CAPITAL BUDGETING 5
Capitalbudgeting is a standard process used by organizations during theevaluation and ranking of potential expenditures on investments. Suchventures include rebuilding a plant, buying new equipment, purchaseof delivery vehicles, and construction of additional buildings. Theprocess is important since it enhances the ability of the managers tomake decisions involving significant cash outlays. Moreover, itenables the organization to match its cash outflows and inflows in amanner that add value. Managers can identify projects that suit theavailable capital for investment as well as the desired return on theinvestment (ROI) (Keat et al., 2013, p.477).
Question1,2,3,4,5 and 6
TheIRR of projects A, B, C, D, E and F are 13%, 21%, 21%13%, 24% and 18%respectively. All the projects IRR’s are way above the discountingrate of 8% and consequently, all the projects are acceptable.According to the IRR decision criteria, project E is the mostattractive since it has the highest IRR of 24%. Projects B and C areequally attractive since they have an IRR of 21%. Besides, projects Aand D are equally attractive since they have equal IRR of 13% (Keatet al., 2013, p.477).
Inthe case of the six projects, the net present values for each were asfollows: Project A- 173,119, project B- 136,718, C-36,338 D-38,182,E-99, 024 and F-168, 924. According to the net present values,project A was the most suitable followed by F, then B, E, D, andfinally C. High net present values add more worth to theorganization’s investment. However, there are times the companyfaces a budget constraint (Keat et al., 2013, p.477).
Thelack of sufficient capital renders the company incapable of pursuingall the projects with the highest net present values. Besides, thereare times when projects are mutually exhaustive. In such scenarios,it is difficult for the organization to undertake two or moreprojects concurrently. The group is forced to evaluate whichcombination of projects is suitable based on the costs of capital.Other cases entail the existence of inclusive projects. Such projectsrequire the organization to forfeit other viable opportunities sincethey are crucial to the pursuit of the organization. The current caseentails a situation where the organization has to undertake twoprojects together (Brealey et al., 2011, p.243)
Inthe case of the 450,000-budget constraint, the organization isrequired to undertake the first two dependent projects -B and D.Afterward project C is the next most appropriate project. Theintegral programming in the first instance provides a solution in acase where the company has to undertake project D and B. As indicatedin the report, the original value of the NPV was 235,743. However,the optimum solution for the combination increased the NPV to328,241. The results also indicate that the constraints formaximization were fully satisfied (Brealey et al., 2011, p.243)
In the first criteria, 270,000 of the budget is unutilized. Accordingto the optimal solution, the organization in such a case would bebetter off adopting project C that further leaves 12,000 of theavailable capital unassigned. The amount would provide the highestbenefit if utilized on the projects providing the highest internalrate of return, which is project B (Brealey et al., 2011, p.243)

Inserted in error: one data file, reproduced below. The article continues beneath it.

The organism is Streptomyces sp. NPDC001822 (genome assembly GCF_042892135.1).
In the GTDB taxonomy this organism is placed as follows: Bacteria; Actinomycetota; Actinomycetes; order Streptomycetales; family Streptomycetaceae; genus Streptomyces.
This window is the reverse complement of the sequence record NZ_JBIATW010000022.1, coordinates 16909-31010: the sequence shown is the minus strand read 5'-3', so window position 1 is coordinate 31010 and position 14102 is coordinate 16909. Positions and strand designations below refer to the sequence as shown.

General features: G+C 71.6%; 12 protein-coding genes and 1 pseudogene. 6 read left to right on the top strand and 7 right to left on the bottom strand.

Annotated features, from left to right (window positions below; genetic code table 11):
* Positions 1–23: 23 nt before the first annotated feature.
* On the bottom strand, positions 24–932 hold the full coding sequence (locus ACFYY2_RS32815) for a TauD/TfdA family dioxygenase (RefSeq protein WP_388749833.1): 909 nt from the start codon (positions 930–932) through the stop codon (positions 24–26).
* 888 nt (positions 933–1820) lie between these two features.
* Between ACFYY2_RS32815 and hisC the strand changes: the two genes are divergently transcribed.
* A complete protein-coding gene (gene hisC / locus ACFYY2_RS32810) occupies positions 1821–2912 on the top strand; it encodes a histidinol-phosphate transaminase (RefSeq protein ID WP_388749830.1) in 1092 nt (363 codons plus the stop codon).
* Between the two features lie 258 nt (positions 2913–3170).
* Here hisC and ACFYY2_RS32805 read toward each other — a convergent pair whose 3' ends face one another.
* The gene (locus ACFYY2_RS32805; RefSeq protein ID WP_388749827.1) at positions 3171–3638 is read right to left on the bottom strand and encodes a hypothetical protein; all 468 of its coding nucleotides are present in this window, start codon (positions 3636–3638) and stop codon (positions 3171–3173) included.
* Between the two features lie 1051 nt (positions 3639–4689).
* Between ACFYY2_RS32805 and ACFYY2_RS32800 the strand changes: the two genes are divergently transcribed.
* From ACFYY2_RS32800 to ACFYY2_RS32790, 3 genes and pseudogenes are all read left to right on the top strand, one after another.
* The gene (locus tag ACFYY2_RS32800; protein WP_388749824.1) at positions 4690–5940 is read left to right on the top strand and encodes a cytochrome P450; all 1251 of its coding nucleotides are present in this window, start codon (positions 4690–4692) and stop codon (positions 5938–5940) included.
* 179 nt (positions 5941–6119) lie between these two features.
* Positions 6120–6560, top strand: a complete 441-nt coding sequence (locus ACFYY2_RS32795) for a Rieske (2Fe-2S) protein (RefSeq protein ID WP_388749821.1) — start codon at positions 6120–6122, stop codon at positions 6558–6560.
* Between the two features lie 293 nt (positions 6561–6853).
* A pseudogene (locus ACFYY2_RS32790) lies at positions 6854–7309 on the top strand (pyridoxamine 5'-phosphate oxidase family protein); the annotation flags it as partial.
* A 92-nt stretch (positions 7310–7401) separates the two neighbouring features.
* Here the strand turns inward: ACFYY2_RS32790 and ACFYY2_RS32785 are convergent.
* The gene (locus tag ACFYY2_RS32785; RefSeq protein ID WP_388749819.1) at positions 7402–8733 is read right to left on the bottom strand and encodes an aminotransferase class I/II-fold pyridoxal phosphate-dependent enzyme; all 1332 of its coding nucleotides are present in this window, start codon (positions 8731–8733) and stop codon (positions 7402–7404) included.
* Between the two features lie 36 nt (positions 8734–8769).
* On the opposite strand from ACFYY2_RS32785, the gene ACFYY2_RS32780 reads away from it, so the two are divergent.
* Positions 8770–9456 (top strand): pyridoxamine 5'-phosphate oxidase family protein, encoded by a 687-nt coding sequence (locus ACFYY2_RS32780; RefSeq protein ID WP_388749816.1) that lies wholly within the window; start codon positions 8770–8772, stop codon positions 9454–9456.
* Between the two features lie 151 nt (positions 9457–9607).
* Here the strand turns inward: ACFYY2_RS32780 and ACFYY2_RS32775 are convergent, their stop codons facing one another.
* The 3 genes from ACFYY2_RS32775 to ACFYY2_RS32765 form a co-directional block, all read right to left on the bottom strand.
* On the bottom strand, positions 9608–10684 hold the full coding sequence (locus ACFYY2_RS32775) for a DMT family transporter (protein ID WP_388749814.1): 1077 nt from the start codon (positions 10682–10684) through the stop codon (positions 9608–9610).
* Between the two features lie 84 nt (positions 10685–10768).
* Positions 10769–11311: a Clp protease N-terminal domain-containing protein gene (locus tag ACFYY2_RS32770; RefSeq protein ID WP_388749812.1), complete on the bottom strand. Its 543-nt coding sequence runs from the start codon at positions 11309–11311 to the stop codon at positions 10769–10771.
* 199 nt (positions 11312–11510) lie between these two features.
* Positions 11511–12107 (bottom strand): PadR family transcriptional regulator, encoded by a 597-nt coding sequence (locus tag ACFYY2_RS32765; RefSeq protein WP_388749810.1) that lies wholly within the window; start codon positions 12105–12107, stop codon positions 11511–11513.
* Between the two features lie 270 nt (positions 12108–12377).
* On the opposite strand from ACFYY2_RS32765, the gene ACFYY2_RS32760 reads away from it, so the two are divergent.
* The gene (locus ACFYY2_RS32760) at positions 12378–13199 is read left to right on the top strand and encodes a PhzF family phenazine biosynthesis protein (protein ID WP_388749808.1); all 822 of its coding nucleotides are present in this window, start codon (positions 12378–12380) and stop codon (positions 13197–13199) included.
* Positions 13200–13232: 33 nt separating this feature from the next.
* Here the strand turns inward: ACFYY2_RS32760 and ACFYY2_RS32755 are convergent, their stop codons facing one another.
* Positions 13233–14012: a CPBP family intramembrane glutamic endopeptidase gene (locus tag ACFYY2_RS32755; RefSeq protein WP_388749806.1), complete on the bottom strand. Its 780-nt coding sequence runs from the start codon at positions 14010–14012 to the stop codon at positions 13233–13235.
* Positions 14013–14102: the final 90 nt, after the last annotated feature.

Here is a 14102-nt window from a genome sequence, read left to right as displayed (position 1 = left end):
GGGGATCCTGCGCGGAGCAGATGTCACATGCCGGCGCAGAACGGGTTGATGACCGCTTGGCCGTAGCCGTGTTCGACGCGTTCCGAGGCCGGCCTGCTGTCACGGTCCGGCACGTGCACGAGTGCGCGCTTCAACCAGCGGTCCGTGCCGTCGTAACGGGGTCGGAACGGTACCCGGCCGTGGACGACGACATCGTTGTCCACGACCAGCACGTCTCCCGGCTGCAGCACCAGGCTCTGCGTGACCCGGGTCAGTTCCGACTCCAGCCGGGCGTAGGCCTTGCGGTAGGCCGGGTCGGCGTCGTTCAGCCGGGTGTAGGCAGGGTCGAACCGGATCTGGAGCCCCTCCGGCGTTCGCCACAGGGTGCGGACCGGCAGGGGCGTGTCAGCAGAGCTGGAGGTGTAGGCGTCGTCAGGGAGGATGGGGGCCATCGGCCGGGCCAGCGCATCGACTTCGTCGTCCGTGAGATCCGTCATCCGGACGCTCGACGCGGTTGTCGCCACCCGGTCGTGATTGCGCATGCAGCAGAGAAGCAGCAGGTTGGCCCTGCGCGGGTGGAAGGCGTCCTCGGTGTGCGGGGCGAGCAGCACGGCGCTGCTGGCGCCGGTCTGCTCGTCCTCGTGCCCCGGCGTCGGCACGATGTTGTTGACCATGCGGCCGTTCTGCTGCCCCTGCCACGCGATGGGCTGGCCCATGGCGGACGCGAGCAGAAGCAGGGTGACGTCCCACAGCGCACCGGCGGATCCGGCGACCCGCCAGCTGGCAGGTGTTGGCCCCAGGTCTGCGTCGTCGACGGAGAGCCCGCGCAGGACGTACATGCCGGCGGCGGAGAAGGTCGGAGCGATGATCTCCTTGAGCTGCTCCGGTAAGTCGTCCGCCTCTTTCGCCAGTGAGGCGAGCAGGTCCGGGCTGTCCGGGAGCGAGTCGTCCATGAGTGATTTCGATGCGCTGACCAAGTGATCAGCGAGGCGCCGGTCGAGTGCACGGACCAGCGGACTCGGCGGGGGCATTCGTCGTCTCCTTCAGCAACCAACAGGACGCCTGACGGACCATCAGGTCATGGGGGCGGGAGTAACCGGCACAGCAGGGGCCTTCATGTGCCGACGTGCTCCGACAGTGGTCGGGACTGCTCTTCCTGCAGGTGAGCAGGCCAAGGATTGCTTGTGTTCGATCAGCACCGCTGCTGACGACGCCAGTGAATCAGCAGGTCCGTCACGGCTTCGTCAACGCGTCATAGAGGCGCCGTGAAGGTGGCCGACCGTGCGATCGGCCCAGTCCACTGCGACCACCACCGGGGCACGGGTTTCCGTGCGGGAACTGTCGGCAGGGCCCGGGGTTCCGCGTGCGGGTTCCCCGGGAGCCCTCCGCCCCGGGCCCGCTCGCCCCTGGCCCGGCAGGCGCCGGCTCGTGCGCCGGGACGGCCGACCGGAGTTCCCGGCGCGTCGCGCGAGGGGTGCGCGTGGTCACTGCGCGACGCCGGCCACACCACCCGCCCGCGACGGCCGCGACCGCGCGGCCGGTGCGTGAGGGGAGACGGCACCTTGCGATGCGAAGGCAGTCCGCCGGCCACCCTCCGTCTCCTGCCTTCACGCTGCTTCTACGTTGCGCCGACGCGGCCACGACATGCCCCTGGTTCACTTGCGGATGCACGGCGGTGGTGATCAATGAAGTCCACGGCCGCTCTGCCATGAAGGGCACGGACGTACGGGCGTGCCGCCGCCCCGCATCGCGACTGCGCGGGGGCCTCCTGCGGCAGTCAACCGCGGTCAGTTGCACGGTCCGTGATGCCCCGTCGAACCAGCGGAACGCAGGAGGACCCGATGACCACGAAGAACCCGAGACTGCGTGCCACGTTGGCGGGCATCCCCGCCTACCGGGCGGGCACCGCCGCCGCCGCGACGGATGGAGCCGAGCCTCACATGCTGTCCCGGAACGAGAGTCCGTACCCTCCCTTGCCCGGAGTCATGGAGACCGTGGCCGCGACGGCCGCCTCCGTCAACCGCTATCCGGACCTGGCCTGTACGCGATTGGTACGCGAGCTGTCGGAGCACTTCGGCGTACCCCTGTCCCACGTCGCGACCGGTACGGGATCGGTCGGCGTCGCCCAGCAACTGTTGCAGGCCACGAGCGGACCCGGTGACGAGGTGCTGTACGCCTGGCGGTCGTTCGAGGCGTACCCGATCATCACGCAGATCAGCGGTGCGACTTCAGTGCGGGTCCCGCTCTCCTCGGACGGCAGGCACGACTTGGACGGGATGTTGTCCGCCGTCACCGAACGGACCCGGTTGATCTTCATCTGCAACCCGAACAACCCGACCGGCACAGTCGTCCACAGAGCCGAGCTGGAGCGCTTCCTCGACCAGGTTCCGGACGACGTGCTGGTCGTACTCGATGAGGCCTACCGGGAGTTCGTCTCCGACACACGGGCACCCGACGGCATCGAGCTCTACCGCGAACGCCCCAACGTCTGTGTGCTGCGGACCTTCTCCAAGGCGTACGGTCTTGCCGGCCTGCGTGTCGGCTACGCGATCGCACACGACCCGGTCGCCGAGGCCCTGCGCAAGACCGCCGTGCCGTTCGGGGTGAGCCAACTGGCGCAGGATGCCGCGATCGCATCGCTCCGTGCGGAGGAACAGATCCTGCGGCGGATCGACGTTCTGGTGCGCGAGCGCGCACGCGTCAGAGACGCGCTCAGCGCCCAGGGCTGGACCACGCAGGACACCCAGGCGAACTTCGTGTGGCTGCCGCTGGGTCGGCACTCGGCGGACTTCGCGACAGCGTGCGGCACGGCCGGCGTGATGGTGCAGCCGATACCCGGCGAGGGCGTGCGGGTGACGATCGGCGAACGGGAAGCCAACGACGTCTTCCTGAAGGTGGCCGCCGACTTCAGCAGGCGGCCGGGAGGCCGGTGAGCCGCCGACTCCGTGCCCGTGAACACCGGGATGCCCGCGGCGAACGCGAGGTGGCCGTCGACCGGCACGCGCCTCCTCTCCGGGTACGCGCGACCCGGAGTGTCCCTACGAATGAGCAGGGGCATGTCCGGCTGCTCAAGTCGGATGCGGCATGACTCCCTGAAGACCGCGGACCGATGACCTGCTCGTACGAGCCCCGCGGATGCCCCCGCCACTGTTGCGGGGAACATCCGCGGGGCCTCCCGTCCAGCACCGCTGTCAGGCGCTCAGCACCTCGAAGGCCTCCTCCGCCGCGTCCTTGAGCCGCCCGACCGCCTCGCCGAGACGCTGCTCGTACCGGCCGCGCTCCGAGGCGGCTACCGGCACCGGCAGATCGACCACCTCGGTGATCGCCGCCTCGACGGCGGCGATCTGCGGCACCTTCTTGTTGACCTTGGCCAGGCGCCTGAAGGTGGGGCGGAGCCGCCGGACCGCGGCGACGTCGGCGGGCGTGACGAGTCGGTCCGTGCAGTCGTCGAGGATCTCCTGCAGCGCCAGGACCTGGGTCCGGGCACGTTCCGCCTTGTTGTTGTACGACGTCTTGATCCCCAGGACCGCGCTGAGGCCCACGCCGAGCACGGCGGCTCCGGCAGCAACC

Inthe following case, the organization is faced with dependencies inproject C and E. The report indicates that there are slacksassociated with the dependencies that result into a misallocation of275,000. The report suggests minimal changes in the original value ofthe objective function as depicted by the initial value of the NPV.Besides, it suggests that the extra-unallocated capital would providemore benefit if utilized in financing project B that further leaves125,000 as unallocated. The residual amount would provide morebenefits if invested in project B since it has the highest IRRamongst the remaining projects A, D and F. However, such a decisionis dependent on whether the projects are divisible since theremaining amount is not sufficient to cover the entire initial costsassociated with project B (Brealey et al., 2011, p.243)
Inthe second scenario, the projects entail a situation with increasedcapital from 450,000 to 550,000. In the case of adopting projects Band D, the initial Net Present value increases from 174,901 to433,792. The two projects related IRR include 21% and 13% for B and Drespectively. The maximum solution contains slacks since 135,203 ofthe available budget remains unused. Once again, if it were possibleto take part of a project, the organization would earn more byventuring into the project with the highest IRR among the remainingprojects that is project C- 21% (Brealey et al., 2011, p.243).
Inthe case of project C and E, the original Net present value increasesfrom 135,363 to 405, 203 as indicated by the answer report. Theadoption of the two projects leaves 375,000 unallocated, and theoptimal solution suggests that project B would be the next mostappropriate project within the same context. However, the adoption ofproject B further leaves an additional 185,000 unallocated. Suchfunds should be invested into the highest IRR project among theavailable projects A, D and F. Consequently, an organization wouldmaximize the returns from the projects by adopting project F since ithas the highest IRR of 18% (Keat et al., 2013, p.477).
Brealey,R. A., Myers, S. C., Allen, F., & Sandri, S. (2011). Capitalbudgeting.Milano: McGraw-Hill Companies
Keat,P.G., Young, P.K.Y. & Erfle, S.E. (2013). Managerialeconomics(7th edition).Upper Saddle River, NJ: Pearson Prentice Hall.